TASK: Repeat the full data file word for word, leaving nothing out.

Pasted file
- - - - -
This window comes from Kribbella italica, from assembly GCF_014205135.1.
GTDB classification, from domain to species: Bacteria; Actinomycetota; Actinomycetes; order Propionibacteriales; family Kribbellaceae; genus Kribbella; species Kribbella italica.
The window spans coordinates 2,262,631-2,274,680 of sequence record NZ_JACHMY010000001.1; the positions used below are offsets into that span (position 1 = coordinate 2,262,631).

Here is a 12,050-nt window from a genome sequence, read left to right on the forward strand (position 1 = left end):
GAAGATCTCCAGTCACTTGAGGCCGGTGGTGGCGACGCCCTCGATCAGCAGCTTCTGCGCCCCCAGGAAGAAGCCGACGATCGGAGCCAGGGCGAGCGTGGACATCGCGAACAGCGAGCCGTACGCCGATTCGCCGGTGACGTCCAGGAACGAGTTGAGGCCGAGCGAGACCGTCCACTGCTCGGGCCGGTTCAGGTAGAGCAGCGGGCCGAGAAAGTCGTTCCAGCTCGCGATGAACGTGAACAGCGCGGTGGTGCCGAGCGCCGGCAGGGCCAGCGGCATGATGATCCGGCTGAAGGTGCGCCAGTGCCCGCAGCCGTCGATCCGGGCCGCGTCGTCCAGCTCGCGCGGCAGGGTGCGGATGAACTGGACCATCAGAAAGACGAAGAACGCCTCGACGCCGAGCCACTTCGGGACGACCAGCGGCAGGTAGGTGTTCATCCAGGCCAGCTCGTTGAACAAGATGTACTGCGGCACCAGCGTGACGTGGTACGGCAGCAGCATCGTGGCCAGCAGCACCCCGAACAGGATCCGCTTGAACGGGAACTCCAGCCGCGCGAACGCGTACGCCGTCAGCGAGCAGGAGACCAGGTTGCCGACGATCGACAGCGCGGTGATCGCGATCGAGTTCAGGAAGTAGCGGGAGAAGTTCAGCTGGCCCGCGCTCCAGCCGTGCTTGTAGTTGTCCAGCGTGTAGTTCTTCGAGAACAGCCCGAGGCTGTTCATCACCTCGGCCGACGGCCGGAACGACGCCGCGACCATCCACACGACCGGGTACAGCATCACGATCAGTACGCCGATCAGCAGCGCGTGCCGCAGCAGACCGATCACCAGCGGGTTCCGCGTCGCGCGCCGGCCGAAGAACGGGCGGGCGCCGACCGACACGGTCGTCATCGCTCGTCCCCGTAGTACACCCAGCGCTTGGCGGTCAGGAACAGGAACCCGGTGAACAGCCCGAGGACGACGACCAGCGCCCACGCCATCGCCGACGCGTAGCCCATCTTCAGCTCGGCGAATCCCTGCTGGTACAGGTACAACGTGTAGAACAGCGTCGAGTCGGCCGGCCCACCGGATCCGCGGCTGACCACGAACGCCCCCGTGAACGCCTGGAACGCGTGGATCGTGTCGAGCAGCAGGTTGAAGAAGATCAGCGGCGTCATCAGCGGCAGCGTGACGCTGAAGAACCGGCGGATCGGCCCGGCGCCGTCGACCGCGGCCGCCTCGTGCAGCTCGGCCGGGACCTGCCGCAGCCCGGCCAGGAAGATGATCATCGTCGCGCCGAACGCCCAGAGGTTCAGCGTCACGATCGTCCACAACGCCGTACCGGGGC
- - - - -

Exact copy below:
This window comes from Kribbella italica, from assembly GCF_014205135.1.
GTDB classification, from domain to species: Bacteria; Actinomycetota; Actinomycetes; order Propionibacteriales; family Kribbellaceae; genus Kribbella; species Kribbella italica.
The window spans coordinates 2,262,631-2,274,680 of sequence record NZ_JACHMY010000001.1; the positions used below are offsets into that span (position 1 = coordinate 2,262,631).

Here is a 12,050-nt window from a genome sequence, read left to right on the forward strand (position 1 = left end):
GAAGATCTCCAGTCACTTGAGGCCGGTGGTGGCGACGCCCTCGATCAGCAGCTTCTGCGCCCCCAGGAAGAAGCCGACGATCGGAGCCAGGGCGAGCGTGGACATCGCGAACAGCGAGCCGTACGCCGATTCGCCGGTGACGTCCAGGAACGAGTTGAGGCCGAGCGAGACCGTCCACTGCTCGGGCCGGTTCAGGTAGAGCAGCGGGCCGAGAAAGTCGTTCCAGCTCGCGATGAACGTGAACAGCGCGGTGGTGCCGAGCGCCGGCAGGGCCAGCGGCATGATGATCCGGCTGAAGGTGCGCCAGTGCCCGCAGCCGTCGATCCGGGCCGCGTCGTCCAGCTCGCGCGGCAGGGTGCGGATGAACTGGACCATCAGAAAGACGAAGAACGCCTCGACGCCGAGCCACTTCGGGACGACCAGCGGCAGGTAGGTGTTCATCCAGGCCAGCTCGTTGAACAAGATGTACTGCGGCACCAGCGTGACGTGGTACGGCAGCAGCATCGTGGCCAGCAGCACCCCGAACAGGATCCGCTTGAACGGGAACTCCAGCCGCGCGAACGCGTACGCCGTCAGCGAGCAGGAGACCAGGTTGCCGACGATCGACAGCGCGGTGATCGCGATCGAGTTCAGGAAGTAGCGGGAGAAGTTCAGCTGGCCCGCGCTCCAGCCGTGCTTGTAGTTGTCCAGCGTGTAGTTCTTCGAGAACAGCCCGAGGCTGTTCATCACCTCGGCCGACGGCCGGAACGACGCCGCGACCATCCACACGACCGGGTACAGCATCACGATCAGTACGCCGATCAGCAGCGCGTGCCGCAGCAGACCGATCACCAGCGGGTTCCGCGTCGCGCGCCGGCCGAAGAACGGGCGGGCGCCGACCGACACGGTCGTCATCGCTCGTCCCCGTAGTACACCCAGCGCTTGGCGGTCAGGAACAGGAACCCGGTGAACAGCCCGAGGACGACGACCAGCGCCCACGCCATCGCCGACGCGTAGCCCATCTTCAGCTCGGCGAATCCCTGCTGGTACAGGTACAACGTGTAGAACAGCGTCGAGTCGGCCGGCCCACCGGATCCGCGGCTGACCACGAACGCCCCCGTGAACGCCTGGAACGCGTGGATCGTGTCGAGCAGCAGGTTGAAGAAGATCAGCGGCGTCATCAGCGGCAGCGTGACGCTGAAGAACCGGCGGATCGGCCCGGCGCCGTCGACCGCGGCCGCCTCGTGCAGCTCGGCCGGGACCTGCCGCAGCCCGGCCAGGAAGATGATCATCGTCGCGCCGAACGCCCAGAGGTTCAGCGTCACGATCGTCCACAACGCCGTACCGGGGC